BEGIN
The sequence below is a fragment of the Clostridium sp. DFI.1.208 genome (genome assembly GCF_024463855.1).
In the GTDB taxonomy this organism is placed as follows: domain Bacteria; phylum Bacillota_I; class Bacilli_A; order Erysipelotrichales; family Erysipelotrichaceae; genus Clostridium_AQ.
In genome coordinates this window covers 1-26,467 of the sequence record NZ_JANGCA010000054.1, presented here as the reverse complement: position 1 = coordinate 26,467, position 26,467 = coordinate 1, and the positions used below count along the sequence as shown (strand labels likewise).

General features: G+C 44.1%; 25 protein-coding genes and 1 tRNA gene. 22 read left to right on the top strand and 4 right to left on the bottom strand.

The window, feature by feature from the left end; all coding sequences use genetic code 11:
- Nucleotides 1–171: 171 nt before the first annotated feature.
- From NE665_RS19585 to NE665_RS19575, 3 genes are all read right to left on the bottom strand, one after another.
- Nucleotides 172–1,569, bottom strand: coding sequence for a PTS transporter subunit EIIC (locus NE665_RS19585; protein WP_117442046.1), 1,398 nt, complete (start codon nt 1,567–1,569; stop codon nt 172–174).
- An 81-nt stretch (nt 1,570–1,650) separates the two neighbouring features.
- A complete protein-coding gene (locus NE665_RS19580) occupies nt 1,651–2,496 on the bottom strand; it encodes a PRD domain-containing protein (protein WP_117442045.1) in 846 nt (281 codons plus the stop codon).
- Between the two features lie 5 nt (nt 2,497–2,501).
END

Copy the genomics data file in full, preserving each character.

The sequence below is a fragment of the Clostridium sp. DFI.1.208 genome (genome assembly GCF_024463855.1).
In the GTDB taxonomy this organism is placed as follows: domain Bacteria; phylum Bacillota_I; class Bacilli_A; order Erysipelotrichales; family Erysipelotrichaceae; genus Clostridium_AQ.
In genome coordinates this window covers 1-26,467 of the sequence record NZ_JANGCA010000054.1, presented here as the reverse complement: position 1 = coordinate 26,467, position 26,467 = coordinate 1, and the positions used below count along the sequence as shown (strand labels likewise).

General features: G+C 44.1%; 25 protein-coding genes and 1 tRNA gene. 22 read left to right on the top strand and 4 right to left on the bottom strand.

The window, feature by feature from the left end; all coding sequences use genetic code 11:
- Nucleotides 1–171: 171 nt before the first annotated feature.
- From NE665_RS19585 to NE665_RS19575, 3 genes are all read right to left on the bottom strand, one after another.
- Nucleotides 172–1,569, bottom strand: coding sequence for a PTS transporter subunit EIIC (locus NE665_RS19585; protein WP_117442046.1), 1,398 nt, complete (start codon nt 1,567–1,569; stop codon nt 172–174).
- An 81-nt stretch (nt 1,570–1,650) separates the two neighbouring features.
- A complete protein-coding gene (locus NE665_RS19580) occupies nt 1,651–2,496 on the bottom strand; it encodes a PRD domain-containing protein (protein WP_117442045.1) in 846 nt (281 codons plus the stop codon).
- Between the two features lie 5 nt (nt 2,497–2,501).